Hedge Funds Balance Short, Long Term

Terry Flanagan

Hedge funds aren’t buy-and-hold institutional investors, nor are they the shortest-term market participants like high-frequency traders. Rather, they are somewhere in between – actively managing money but not constantly turning over positions.

The push-pull of short-term demands versus long-term considerations represents a conundrum for alternative investors, especially in the current market in which ‘noise’ seems to be as loud as ever. For Oklahoma City, Oklahoma-based Covenant Global Investors, it is a front-burner topic for the second half of 2012.

For global macro investors, “the biggest challenge will be a combined effort of managing short-term client performance anxieties, while simultaneously staying focused on the horizon of opportunity rather than on the current month, quarter, or even yearly performance figures,” said Steve Shafer, chief investment officer at Covenant, which manages $320 million. “Too many managers will continue to get whipsawed as they ‘trade’ the current environment instead of ‘investing’ for the one that is slowly headed our way over the next one-, two-, and three-year periods.”

“Client anxiety and subsequent pressure leads managers to stray from their discipline and optimal point of focus on the horizon in an effort to generate short-term returns that satisfy improperly calibrated client expectations,” Shafer continued. “This is a danger that sacrifices the value of a fund franchise in exchange for a potential short-term pyrrhic victory.”

Another challenge for hedge funds will be on the regulatory front, including registration requirements and more scrutiny on returns. Market participants have said the recently passed JOBS Act that allows hedge-fund advertising will help, but on balance regulation is a clear headwind for the sector.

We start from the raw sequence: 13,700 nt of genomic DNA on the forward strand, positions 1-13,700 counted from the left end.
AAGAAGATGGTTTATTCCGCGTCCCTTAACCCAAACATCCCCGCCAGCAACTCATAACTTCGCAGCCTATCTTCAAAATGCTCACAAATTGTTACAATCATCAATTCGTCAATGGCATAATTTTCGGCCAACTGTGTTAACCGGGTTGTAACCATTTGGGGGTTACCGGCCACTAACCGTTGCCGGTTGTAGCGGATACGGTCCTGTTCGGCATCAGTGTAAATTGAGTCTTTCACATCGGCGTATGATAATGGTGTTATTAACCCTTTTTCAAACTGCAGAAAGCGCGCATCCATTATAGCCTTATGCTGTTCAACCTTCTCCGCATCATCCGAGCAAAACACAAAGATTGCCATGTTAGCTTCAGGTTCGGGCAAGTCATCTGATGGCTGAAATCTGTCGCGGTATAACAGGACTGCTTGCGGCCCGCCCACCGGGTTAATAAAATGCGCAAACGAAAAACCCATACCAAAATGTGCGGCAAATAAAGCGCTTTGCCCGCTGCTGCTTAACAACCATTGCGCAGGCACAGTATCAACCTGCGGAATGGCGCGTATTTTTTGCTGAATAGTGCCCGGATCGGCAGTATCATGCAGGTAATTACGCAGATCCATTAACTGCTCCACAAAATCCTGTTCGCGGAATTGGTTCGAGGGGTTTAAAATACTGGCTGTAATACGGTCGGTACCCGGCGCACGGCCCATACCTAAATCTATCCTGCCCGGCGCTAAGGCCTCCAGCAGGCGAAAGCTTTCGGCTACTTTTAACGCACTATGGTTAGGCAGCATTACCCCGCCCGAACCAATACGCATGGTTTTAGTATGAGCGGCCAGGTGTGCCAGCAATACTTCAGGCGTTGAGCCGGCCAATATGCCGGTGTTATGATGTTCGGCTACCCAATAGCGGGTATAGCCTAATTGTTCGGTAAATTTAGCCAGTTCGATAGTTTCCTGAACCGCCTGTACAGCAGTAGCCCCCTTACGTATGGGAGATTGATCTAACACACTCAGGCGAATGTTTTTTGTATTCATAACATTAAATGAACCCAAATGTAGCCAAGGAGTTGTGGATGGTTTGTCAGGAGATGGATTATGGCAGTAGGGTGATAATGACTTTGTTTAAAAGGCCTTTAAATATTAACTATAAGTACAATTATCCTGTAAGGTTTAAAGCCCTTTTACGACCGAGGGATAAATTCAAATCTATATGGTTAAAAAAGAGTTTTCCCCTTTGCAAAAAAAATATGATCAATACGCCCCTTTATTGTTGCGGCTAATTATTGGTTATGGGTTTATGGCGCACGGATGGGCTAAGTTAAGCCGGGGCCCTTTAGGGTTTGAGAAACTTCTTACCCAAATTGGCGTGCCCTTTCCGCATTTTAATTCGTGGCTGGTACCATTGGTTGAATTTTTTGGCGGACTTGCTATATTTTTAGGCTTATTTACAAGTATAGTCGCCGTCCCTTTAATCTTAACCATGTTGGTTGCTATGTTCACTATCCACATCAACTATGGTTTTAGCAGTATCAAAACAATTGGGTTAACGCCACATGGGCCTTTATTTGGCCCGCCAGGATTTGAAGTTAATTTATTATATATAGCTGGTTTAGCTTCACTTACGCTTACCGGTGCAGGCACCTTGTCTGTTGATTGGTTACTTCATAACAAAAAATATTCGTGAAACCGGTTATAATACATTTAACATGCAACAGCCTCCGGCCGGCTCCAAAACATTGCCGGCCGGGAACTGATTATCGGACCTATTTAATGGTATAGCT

Hedge funds in have gained less than 1% on average so far this year, according to Dow Jones Credit Suisse data. That compares with an increase of about 6% for the benchmark S&P 500. Global Macro strategies have gained about 3%, better than hedge funds overall but still below the S&P 500.

In Shafer’s view, it is a near-certainty that there will be at least pockets of volatility in the second half of the year. A sustained increase in asset prices can’t be expected until “macro clarity or investor fatigue with macro-oriented issues sets in,” Shafer said.

Either outcome “will lead investors to re-train their focus on fundamentals, which in our view are surprisingly more attractive than current pricing and macro headlines may lead one to believe,” Shafer said. “Our emphasis on the term ‘focus on fundamentals’ includes realization that the U.S. economy, while not robust, is relatively stronger than the Eurozone, Britain, and Japan.”

“We believe the U.S. economy is in the midst of a mid-cycle slowdown rather than on the verge of another recession,” he added. “Also, and of greater importance, is the fact that China is not headed toward a hard landing.”

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